Ingestre Place, W1F

place name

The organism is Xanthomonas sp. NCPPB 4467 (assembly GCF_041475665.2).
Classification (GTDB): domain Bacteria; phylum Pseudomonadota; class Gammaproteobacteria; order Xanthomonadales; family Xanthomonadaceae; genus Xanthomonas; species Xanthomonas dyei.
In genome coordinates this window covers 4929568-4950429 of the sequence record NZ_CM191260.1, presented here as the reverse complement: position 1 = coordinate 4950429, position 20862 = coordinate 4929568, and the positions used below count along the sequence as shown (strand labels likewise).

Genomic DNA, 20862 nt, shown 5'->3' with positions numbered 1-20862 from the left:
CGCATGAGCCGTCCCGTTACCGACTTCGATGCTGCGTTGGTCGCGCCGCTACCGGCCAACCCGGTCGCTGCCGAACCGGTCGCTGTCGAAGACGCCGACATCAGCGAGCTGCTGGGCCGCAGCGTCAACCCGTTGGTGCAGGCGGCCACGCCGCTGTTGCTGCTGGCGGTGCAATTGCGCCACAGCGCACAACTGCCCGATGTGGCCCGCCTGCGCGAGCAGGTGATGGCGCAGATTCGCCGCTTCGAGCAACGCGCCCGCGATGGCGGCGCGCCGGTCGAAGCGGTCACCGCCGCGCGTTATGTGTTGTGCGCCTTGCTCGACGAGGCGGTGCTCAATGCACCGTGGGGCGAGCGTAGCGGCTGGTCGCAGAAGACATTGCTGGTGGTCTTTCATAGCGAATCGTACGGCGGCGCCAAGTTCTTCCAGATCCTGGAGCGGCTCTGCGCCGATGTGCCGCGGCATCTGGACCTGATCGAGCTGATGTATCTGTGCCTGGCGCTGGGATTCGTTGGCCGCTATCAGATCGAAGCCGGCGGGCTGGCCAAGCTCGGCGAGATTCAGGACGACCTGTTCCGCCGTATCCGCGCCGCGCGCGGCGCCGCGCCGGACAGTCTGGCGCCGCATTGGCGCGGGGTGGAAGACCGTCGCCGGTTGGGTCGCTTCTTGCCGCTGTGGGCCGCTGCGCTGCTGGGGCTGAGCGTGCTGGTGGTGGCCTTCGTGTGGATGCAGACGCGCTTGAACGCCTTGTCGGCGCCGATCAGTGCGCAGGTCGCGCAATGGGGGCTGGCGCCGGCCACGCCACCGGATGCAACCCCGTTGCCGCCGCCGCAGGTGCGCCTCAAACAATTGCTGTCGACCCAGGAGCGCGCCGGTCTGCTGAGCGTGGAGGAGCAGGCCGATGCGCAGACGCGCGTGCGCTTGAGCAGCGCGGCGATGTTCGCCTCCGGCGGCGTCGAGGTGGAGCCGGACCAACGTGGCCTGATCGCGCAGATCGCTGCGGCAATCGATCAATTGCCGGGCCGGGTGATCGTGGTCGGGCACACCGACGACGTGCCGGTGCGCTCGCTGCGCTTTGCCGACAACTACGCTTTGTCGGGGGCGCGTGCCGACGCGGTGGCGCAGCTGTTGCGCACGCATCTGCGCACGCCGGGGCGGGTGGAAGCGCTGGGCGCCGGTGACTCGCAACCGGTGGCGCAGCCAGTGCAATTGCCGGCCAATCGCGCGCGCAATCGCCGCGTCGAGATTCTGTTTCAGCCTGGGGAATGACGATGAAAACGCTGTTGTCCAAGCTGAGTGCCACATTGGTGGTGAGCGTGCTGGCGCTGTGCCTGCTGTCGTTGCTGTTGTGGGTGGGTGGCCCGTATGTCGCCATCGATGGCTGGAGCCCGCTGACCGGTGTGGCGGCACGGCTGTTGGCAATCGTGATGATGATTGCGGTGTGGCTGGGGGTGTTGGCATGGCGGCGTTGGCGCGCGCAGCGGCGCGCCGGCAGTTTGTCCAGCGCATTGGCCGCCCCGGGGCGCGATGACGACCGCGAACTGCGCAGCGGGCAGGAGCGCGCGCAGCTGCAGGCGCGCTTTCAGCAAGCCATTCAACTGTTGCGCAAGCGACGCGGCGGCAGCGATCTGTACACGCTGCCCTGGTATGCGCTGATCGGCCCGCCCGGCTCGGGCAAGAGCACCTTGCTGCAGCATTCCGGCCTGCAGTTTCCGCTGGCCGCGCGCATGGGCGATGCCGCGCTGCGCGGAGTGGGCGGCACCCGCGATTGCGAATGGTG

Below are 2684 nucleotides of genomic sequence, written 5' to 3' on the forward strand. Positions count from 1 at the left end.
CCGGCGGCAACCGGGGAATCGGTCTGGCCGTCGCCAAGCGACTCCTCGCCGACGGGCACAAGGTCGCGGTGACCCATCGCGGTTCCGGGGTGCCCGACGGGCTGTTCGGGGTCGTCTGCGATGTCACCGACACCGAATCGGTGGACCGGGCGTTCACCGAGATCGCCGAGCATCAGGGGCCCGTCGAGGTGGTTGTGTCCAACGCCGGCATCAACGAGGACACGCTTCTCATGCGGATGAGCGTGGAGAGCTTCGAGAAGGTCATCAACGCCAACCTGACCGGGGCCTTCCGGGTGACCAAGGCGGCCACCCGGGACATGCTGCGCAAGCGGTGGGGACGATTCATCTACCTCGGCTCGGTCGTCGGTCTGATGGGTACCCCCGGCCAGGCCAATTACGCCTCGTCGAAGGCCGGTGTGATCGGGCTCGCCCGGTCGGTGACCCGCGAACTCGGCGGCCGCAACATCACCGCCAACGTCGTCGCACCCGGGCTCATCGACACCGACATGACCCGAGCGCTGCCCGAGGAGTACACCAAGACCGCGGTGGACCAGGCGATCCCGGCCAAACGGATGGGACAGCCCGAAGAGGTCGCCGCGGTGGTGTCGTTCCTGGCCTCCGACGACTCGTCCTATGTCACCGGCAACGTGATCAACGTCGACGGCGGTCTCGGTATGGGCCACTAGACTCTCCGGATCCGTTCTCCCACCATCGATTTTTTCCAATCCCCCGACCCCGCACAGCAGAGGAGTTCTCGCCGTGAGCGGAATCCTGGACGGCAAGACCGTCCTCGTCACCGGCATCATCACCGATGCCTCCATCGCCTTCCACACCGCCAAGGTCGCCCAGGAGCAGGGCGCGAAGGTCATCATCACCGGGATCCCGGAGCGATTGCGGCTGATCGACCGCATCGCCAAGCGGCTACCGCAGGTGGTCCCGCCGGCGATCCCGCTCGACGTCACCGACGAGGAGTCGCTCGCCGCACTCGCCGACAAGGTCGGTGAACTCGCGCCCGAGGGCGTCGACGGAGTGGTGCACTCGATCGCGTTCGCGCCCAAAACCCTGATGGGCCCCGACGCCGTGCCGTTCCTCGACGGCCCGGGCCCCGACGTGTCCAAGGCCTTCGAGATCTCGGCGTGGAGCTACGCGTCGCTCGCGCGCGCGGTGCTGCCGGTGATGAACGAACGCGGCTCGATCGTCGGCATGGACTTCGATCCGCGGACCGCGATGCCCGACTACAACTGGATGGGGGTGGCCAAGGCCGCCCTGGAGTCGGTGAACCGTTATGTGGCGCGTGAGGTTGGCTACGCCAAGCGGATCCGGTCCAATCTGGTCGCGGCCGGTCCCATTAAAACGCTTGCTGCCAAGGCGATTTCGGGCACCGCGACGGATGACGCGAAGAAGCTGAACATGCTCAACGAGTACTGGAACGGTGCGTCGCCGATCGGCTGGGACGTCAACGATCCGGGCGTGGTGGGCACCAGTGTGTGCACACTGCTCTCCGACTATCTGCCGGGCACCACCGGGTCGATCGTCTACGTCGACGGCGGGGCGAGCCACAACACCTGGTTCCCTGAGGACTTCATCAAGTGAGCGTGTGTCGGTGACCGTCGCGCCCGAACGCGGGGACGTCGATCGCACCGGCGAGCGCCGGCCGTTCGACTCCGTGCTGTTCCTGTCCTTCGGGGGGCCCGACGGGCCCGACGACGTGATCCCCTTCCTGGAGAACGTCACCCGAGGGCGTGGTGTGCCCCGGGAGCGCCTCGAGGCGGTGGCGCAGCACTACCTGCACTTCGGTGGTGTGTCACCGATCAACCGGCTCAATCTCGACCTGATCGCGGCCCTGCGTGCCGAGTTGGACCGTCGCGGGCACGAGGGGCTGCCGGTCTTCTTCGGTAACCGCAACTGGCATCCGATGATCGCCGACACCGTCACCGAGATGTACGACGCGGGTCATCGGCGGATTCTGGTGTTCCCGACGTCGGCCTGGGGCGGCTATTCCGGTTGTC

Charles John Chetwynd-Talbot (April 13, 1830 – May 11, 1877), 19th Earl of Shrewsbury, styled Viscount of Ingestre, the British Conservative politician who financed the building of an artisans’ block here in 1853-6. The name comes from Ingestre, Stafford where Chetwynd’s family had owned the local manor since the reign of Edward III. Chetwynd served in the British Army, holding various different commissions, before embarking upon a career in politics. He entered the House of Commons as one of two representatives for Stafford in 1857, a seat he held until 1859, and later represented Staffordshire North from 1859 – 1865, and Stamford in 1868. From 1875 – 1877 he served as Captain of the Honourable Corps of Gentlemen-at-Arms in the second Conservative administration of Benjamin Disraeli and became a member of the Privy Council in 1874. Built by the Metropolitan Association for Improving the Dwellings of the Industrious Classes, ‘Ingestre Buildings’ were a pioneer attempt to tackle the problem of the working-class slums in a benevolent and practical way. The street was created a few years later, in 1868, replacing two earlier streets – New Street and Husband Street, as appears on John Rocque’s 1746 map of London, the latter being named after 18thCentury builder Thomas Husbands who held a lease here from 1701, and the former likely being a literal name. Chetwynd was also responsible for developing a large estate in Kentish Town, hence Ingestre Road and Chetwynd Road in Kentish Town.

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